View Full Version : Training for Correctional Officers
Been a Correctional Officer now for 5 months....and we work constantly since we are heavily undermanned.
I need to train but havent been able to attend my normal martial arts class for a long while now due to work...
What I am looking for is a workout that short, focusing on strength training, balance, and awareness...
As much as possible, use your environment. When I was on night shift, after most of the inmates were asleep, I would crank off a few bar dips and pull ups in the dorm. My goal was a hundred of each every night. It didn't take long until I was doing the pull ups in six sets and the bar dips in three. Also put on 30 pounds.
You are in the perfect place to practice awareness. Every day for a month, make sure that you consciously smell at least ten times, notice some detail that's new, ten times; accurately plot where someone (behind you) is by sound 10 times. Stop in a room once a day and catalog every source of light, shadow and reflective surface you can use (and even a dirty concrete floor reflects- you only have to be able to see motion, not eye color).
It won't take long for these to become subconscious.
Pay special attention to your gut feelings and then dissect them. If you get a vibe off a crook, take a harder look and find out why. If you had to explain it in a report, what would you write?
Stay active. It's an easy job to get lazy on. Work secret isometrics. If you are sitting in a chair, tense and relax your abs and legs when you lean against a doorway, grip the doorjam hard. Stretch all the time.
Hope this helps.
When I work a tower, I try to work out...I stretch constantly, pushups, dips...whatever I can think of, was just looking for more.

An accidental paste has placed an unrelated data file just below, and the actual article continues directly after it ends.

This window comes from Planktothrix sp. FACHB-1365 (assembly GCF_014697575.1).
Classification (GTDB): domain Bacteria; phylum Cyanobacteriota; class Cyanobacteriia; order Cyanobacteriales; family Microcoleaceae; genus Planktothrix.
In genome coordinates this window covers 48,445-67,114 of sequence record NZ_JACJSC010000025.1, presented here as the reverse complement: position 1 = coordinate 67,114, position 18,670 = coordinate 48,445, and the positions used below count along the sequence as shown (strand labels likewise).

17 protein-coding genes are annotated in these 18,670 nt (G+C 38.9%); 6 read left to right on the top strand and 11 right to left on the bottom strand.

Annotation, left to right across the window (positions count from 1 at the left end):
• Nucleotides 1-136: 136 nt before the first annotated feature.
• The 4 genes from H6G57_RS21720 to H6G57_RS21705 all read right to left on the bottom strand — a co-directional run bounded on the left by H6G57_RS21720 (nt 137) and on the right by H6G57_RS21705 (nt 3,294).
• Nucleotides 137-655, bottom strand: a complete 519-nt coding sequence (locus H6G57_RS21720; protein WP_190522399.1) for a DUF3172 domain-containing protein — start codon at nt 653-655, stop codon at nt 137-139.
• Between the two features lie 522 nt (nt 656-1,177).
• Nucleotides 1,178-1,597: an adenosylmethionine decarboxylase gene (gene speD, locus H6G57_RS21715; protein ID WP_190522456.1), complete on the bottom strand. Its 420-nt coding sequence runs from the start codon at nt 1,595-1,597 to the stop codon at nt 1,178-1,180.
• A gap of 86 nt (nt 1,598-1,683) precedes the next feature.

The Jail I work at is a Regional Jail, and the toughest in the state...out of all the regional jails in my state we average 39 uses of force a month, where the others max out at maybe 5... 75% of our inmates are convicted felons waiting to go to prison, the other 25% are pre-trial and mis. We house anywhere from 400 to 500 inmates at a time, in a jail built for 300+. We are only required to staff 14 Officers per shift, most of the time we will have 17 including Sgt. and Cpls. THe odds of something going down daily are huge, so you see my need to find alternative routes of training since I rarely get to train in my main MA system.
I read what what was posted there and you match my sentiments exactly. One of the most important things for new officers is learning to "feel out" their environment. As far as the smell thing goes. Right again! You will notice subtle differences between one block and another, even over the aroma of body odor. The normal sounds that become part of your routine (bad word I know) that you don't even pay attention to. In our jail some sort of air conditioning or heating is running all the time. For whatever reason, if it goes off, everyone that has been there for a year or so looks up wondering why it isn't on. Not because of what they hear, but because of what they don't hear.
Smell is real important I have found. The smell of pen ink burning is similiar to the smell of pot...drugs get in the jail, but if we smell pot, its usually someone doing a tattoo, and heating up the ink or making ink out out of pen ink, shampoo, and shoe soles.
I have been trying some things you mentioned, Rory, and now I find myself, sore all the time, which is not a bad thing:)
Thanks for the help
It is very good that you are learning.
The day you decide you can't learn anymore, quit.
I say that because once someone feels that they have it all figured out, they start becoming reckless, careless and dumb. I have talked at length with you, even before you were hired. I feel confident that you are doing just fine.
I am also glad to see you listen to us old salty dogs.
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